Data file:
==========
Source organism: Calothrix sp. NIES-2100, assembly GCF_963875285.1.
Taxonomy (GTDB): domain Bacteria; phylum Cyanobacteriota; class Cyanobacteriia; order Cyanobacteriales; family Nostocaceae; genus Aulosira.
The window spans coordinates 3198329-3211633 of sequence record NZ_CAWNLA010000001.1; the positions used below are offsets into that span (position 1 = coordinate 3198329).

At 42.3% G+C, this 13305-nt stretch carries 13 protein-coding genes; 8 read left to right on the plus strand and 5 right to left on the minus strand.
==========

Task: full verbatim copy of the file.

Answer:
Source organism: Calothrix sp. NIES-2100, assembly GCF_963875285.1.
Taxonomy (GTDB): domain Bacteria; phylum Cyanobacteriota; class Cyanobacteriia; order Cyanobacteriales; family Nostocaceae; genus Aulosira.
The window spans coordinates 3198329-3211633 of sequence record NZ_CAWNLA010000001.1; the positions used below are offsets into that span (position 1 = coordinate 3198329).

At 42.3% G+C, this 13305-nt stretch carries 13 protein-coding genes; 8 read left to right on the plus strand and 5 right to left on the minus strand.